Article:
United loves to e-mail, and it shows

I spend a lot of time on airplanes — not as much as many of my colleagues, but it’s plenty. My default carrier is United Airlines, which has a hub in San Francisco, and which also has an e-mail flight notification system, called EasyUpdate.

(A digression: At SFO, United promotes the service by boasting, “Only United Offers EasyUpdate.” Well, EasyUpdate is a trademark of United Airlines, so of course only United has a service with that name. Is that a lame slogan or what?)

EasyUpdate sends two e-mail messages to you, your loved ones and your administrative assistant about each flight segment:

* Before takeoff, it confirms the projected departure time and gate
* Before landing, it confirms the projected arrival time and gate

But, interestingly, the EasyUpdate system is not updated if you change flights, and therefore, information transmitted by the EasyUpdate service can be obsolete.

To wit: Sometimes I arrive at the airport early, and squeeze onto an earlier flight. More rarely, sometimes my flight is cancelled, and the airline places me on an alternative flight.

EasyUpdate never knows about any of this.

To use a real-world example, today I was scheduled for flight #931 to LAX, but arrived at SFO early enough to hop onto flight #1171 instead. Before that, I had already received the first EasyUpdate e-mail, that flight #931 was scheduled to depart on time from SFO’s gate 84.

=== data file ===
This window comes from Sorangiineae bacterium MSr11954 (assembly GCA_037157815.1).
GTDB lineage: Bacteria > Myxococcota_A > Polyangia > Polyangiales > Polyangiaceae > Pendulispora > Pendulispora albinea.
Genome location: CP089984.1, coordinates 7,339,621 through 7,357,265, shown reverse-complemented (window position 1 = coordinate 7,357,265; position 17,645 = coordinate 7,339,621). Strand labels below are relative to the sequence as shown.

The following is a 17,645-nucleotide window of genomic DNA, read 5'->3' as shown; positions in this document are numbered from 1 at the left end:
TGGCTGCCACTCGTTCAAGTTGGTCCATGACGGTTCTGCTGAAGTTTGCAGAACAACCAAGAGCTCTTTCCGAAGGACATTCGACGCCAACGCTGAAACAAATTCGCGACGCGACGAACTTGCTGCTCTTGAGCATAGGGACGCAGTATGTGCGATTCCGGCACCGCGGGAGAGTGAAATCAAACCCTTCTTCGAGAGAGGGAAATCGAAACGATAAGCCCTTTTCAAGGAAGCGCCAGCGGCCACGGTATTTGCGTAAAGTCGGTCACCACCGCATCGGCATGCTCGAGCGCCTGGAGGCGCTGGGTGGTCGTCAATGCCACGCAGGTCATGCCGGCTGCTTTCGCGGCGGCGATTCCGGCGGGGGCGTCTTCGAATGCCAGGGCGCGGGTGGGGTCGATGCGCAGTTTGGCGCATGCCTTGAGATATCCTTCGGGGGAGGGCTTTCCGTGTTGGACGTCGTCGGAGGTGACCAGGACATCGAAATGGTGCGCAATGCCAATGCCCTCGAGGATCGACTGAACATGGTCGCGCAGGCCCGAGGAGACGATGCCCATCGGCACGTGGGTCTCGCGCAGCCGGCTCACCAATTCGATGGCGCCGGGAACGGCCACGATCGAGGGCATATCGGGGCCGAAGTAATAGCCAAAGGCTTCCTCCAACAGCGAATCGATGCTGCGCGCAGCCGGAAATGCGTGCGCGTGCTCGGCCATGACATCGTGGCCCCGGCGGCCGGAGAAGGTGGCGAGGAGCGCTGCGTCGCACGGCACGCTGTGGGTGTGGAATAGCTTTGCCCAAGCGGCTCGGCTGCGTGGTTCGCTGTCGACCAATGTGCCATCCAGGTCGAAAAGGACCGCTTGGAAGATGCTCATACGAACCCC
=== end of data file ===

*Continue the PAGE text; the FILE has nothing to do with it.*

However, EasyUpdate never knew that I changed flights. So, half an hour after my flight #1171 had landed, EasyUpdate dutifully sent me and my loved ones (alas, I have no administrative assistant) a message that flight #931 was scheduled to land on-time at LAX’s gate 69A:


The following flight is scheduled for arrival:
Flight Number: 931
Departing From: San Francisco California (SFO)
Traveling To: Los Angeles (LAX)
Date: October 10
Gate: 69A (Gate information is subject to change)
Estimated Arrival Time: 8:12 p.m.

Flight times are subject to change. Please check the flight information monitors at the airport.

Thank you for choosing United!

No message was ever sent about flight #1171. That’s pretty worthless for a proported travelers’ real-time information system. From an altitude of 30,000 feet, though, it sounds like an easy problem to fix. Web services, SOA, real-time database orchestration, all that sort of thing.

Let’s see how long it takes.

Z Trek Copyright (c) Alan Zeichick